Correlation between staphylococcal biofilm formation in vitro and potential for catheter-related infections
Introduction: The present study evaluated biofilm-forming capacity and the presence of both icaA and icaD genes among staphylococcal strains isolated from catheter-related infections and blood culture.
Methodology: Ninety staphylococcal isolates, which included 45 strains of catheter infection origin and 45 strains of blood culture origin, were tested for their ability to produce biofilm using microtiter test plates and a catheter test. The presence of icaA and icaD genes was determined by polymerase chain reaction (PCR).
Results: Of the 45 strains of catheter infection origin, 22 (48.88%) formed biofilm. In comparison, only 10 (22.22%) of the 45 strains of blood culture origin formed biofilms. Similar results were obtained from both the microplate test and catheter test. In the 32 strains that were able to form biofilm, 30 were positive for icaA and icaD genes, and the remaining 2 strains were negative for both genes. Fifteen staphylococcal strains of all origins presented only the icaA locus and did not form biofilm. In 88 of 90 tested strains (97.77%), there was a positive correlation between biofilm production and presence of icaA and icaD genes, and between no biofilm production and absence of both or only one of the tested genes.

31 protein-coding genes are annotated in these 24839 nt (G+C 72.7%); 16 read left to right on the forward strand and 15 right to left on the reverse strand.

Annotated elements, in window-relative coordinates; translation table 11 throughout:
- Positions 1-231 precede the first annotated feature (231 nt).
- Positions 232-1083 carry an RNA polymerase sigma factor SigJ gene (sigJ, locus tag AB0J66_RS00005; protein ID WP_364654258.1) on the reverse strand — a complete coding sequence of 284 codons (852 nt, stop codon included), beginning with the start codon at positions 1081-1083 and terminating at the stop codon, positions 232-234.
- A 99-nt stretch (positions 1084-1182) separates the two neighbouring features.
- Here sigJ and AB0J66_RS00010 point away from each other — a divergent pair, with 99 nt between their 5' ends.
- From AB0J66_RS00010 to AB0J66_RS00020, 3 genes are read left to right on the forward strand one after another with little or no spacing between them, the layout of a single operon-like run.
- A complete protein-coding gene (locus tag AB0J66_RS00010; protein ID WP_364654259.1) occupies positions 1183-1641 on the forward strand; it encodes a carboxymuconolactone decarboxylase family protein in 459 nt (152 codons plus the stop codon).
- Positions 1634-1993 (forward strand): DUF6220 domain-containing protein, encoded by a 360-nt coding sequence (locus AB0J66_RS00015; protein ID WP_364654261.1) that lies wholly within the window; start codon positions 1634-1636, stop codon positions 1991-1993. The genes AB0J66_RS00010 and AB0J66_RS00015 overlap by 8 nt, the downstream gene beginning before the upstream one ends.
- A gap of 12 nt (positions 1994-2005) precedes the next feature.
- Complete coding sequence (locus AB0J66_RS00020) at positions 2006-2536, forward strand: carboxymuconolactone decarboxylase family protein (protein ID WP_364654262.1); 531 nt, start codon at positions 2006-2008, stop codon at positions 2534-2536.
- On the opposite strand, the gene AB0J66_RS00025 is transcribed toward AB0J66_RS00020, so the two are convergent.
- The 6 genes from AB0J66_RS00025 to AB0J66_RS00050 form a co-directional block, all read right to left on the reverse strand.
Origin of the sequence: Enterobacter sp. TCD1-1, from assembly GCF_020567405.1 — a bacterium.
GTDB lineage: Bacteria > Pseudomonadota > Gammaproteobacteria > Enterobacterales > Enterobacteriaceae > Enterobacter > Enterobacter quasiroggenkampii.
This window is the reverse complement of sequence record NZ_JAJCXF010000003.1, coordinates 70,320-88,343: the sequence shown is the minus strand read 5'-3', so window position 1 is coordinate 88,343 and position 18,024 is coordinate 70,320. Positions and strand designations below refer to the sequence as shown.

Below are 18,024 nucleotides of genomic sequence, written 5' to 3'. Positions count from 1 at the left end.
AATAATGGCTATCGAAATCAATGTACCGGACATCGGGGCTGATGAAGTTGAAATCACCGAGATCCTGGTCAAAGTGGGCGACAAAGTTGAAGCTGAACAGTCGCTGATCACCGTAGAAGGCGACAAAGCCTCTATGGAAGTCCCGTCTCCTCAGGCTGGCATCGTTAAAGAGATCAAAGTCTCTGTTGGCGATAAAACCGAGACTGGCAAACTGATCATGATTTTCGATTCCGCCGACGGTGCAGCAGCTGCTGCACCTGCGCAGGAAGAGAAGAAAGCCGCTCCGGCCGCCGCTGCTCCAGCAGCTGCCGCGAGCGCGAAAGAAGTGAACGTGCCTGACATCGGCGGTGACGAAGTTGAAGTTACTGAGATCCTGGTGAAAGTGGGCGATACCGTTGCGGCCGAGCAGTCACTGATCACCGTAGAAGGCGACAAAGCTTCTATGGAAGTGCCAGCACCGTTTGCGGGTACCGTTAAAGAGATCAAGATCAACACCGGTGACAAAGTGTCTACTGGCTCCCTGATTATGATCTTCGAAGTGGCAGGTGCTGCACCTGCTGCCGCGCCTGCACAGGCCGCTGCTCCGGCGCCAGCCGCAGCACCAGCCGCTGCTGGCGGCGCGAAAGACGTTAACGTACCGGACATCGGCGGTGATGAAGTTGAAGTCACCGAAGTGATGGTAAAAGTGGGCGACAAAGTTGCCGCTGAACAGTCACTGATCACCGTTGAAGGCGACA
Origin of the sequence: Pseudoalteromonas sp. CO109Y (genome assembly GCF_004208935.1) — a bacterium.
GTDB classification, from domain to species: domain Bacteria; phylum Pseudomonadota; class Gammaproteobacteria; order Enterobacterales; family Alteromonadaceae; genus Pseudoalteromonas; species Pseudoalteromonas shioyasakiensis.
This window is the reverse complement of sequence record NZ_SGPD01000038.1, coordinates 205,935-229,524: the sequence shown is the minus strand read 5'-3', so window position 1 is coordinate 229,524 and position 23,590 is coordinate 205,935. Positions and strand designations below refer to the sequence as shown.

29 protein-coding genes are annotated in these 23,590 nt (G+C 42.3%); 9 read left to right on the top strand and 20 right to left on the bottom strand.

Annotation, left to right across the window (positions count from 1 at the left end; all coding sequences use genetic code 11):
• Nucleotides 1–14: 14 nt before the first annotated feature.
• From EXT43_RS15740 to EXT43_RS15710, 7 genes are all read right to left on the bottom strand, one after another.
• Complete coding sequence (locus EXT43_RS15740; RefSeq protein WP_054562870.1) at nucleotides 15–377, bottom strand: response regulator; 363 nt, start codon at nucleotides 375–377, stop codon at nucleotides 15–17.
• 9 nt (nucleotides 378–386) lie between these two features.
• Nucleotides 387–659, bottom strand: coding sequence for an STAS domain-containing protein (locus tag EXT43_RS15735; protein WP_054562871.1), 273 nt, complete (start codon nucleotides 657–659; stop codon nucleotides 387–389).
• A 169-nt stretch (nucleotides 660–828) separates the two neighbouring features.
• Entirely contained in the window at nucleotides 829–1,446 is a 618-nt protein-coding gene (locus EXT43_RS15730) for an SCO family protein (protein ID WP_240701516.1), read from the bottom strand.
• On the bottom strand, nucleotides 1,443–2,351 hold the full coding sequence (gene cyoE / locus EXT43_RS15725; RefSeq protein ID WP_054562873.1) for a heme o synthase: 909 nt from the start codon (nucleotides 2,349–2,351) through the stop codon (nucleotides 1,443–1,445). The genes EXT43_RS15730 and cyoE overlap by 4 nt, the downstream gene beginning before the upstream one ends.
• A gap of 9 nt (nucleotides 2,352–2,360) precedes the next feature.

Conclusions: The ability of staphylococcal isolates to form biofilm in vitro appears to be an indication of a virulence trait that enhances the ability of isolates to cause catheter-related infections. In addition, our results indicate an important role of ica genes and phenotypic variability of biofilm production as virulence factors in staphylococcal infections.
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